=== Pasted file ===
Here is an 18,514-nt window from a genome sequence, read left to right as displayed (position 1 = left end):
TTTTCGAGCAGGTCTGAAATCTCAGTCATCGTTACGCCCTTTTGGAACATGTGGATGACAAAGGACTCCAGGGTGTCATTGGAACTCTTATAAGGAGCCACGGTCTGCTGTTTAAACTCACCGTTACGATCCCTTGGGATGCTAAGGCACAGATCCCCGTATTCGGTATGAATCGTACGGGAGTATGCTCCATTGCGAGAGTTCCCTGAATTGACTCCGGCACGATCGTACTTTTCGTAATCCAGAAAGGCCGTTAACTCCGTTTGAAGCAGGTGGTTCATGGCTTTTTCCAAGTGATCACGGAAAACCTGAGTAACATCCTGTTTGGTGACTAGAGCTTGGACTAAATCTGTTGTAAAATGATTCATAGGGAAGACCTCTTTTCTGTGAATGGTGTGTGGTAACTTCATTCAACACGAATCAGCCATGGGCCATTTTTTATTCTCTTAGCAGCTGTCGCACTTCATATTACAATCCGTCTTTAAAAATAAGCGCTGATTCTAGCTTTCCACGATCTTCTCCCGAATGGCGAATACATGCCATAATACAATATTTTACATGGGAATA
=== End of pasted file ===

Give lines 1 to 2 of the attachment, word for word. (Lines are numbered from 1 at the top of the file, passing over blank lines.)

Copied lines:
Here is an 18,514-nt window from a genome sequence, read left to right as displayed (position 1 = left end):
TTTTCGAGCAGGTCTGAAATCTCAGTCATCGTTACGCCCTTTTGGAACATGTGGATGACAAAGGACTCCAGGGTGTCATTGGAACTCTTATAAGGAGCCACGGTCTGCTGTTTAAACTCACCGTTACGATCCCTTGGGATGCTAAGGCACAGATCCCCGTATTCGGTATGAATCGTACGGGAGTATGCTCCATTGCGAGAGTTCCCTGAATTGACTCCGGCACGATCGTACTTTTCGTAATCCAGAAAGGCCGTTAACTCCGTTTGAAGCAGGTGGTTCATGGCTTTTTCCAAGTGATCACGGAAAACCTGAGTAACATCCTGTTTGGTGACTAGAGCTTGGACTAAATCTGTTGTAAAATGATTCATAGGGAAGACCTCTTTTCTGTGAATGGTGTGTGGTAACTTCATTCAACACGAATCAGCCATGGGCCATTTTTTATTCTCTTAGCAGCTGTCGCACTTCATATTACAATCCGTCTTTAAAAATAAGCGCTGATTCTAGCTTTCCACGATCTTCTCCCGAATGGCGAATACATGCCATAATACAATATTTTACATGGGAATA